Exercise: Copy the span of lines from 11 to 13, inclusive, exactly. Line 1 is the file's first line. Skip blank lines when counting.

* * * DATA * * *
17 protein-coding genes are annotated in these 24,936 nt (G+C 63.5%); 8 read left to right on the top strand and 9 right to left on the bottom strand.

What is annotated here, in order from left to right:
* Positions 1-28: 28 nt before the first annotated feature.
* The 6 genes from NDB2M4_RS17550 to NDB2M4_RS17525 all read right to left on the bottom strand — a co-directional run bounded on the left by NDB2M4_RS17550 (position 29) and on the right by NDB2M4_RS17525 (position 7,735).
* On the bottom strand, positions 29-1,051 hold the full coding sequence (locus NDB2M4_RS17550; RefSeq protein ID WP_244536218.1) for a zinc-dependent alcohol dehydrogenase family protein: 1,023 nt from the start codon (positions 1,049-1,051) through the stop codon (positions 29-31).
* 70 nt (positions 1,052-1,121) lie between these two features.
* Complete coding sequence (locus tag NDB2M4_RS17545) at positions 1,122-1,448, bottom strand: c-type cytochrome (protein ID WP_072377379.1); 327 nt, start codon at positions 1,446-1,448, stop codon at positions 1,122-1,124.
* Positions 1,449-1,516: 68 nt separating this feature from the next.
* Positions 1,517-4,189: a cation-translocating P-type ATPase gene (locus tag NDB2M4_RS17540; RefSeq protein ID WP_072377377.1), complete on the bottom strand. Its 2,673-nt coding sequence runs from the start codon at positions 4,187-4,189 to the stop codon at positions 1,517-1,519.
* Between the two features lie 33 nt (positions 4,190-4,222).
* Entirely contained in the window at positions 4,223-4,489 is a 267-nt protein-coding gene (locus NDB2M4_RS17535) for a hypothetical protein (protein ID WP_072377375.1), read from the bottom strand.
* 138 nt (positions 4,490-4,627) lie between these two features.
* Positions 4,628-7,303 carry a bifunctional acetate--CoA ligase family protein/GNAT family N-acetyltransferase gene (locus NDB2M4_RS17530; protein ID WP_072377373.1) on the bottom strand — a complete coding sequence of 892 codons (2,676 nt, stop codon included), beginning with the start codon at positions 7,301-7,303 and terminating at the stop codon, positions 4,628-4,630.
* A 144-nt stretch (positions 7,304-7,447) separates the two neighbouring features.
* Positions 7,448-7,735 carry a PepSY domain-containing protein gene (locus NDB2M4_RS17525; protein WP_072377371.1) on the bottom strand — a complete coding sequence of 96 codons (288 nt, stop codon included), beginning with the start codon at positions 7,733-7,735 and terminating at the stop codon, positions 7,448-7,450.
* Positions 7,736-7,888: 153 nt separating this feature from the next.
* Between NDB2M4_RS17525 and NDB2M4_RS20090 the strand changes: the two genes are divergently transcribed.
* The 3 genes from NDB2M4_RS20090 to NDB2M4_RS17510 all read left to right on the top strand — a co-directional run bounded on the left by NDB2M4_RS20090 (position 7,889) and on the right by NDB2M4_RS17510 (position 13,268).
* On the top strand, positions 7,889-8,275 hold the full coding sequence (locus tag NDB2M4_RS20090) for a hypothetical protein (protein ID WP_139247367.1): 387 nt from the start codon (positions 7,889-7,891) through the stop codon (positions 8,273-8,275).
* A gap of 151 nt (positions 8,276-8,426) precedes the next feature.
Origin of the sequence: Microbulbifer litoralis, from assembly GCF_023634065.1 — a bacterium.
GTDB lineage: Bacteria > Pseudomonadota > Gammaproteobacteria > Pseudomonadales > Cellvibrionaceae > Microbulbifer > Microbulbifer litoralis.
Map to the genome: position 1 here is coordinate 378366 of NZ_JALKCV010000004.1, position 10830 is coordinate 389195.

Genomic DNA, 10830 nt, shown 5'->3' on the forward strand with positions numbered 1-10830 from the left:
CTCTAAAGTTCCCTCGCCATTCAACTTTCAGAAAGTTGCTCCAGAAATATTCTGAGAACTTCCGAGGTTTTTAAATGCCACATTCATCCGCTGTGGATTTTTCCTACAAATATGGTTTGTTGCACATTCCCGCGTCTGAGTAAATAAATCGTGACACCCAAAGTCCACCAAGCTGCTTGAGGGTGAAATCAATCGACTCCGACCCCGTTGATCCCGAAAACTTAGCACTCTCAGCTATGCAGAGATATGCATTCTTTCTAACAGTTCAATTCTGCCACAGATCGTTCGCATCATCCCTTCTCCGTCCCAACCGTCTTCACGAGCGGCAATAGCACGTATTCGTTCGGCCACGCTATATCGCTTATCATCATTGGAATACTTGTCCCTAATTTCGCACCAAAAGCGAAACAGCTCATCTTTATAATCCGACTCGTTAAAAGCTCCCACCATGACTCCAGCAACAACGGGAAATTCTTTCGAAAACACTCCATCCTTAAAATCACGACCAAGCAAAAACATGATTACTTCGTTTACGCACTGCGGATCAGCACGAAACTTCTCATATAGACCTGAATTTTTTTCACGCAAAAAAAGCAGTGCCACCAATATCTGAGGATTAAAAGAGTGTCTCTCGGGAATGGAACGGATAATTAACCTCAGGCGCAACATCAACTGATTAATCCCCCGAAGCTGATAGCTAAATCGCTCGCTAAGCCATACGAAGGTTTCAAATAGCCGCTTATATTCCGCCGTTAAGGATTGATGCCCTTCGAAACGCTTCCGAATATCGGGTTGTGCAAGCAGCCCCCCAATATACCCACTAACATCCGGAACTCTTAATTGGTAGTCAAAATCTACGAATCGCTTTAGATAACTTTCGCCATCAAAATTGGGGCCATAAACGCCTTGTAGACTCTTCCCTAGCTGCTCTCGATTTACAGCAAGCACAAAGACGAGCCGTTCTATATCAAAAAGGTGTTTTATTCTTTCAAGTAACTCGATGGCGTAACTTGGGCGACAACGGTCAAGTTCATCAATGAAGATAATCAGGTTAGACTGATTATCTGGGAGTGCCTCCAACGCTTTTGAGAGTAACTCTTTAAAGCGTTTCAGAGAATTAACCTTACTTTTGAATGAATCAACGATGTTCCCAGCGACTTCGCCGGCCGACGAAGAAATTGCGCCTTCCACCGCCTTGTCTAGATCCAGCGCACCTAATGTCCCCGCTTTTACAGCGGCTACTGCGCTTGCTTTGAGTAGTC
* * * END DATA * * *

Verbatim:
* Entirely contained in the window at positions 4,223-4,489 is a 267-nt protein-coding gene (locus NDB2M4_RS17535) for a hypothetical protein (protein ID WP_072377375.1), read from the bottom strand.
* 138 nt (positions 4,490-4,627) lie between these two features.
* Positions 4,628-7,303 carry a bifunctional acetate--CoA ligase family protein/GNAT family N-acetyltransferase gene (locus NDB2M4_RS17530; protein ID WP_072377373.1) on the bottom strand — a complete coding sequence of 892 codons (2,676 nt, stop codon included), beginning with the start codon at positions 7,301-7,303 and terminating at the stop codon, positions 4,628-4,630.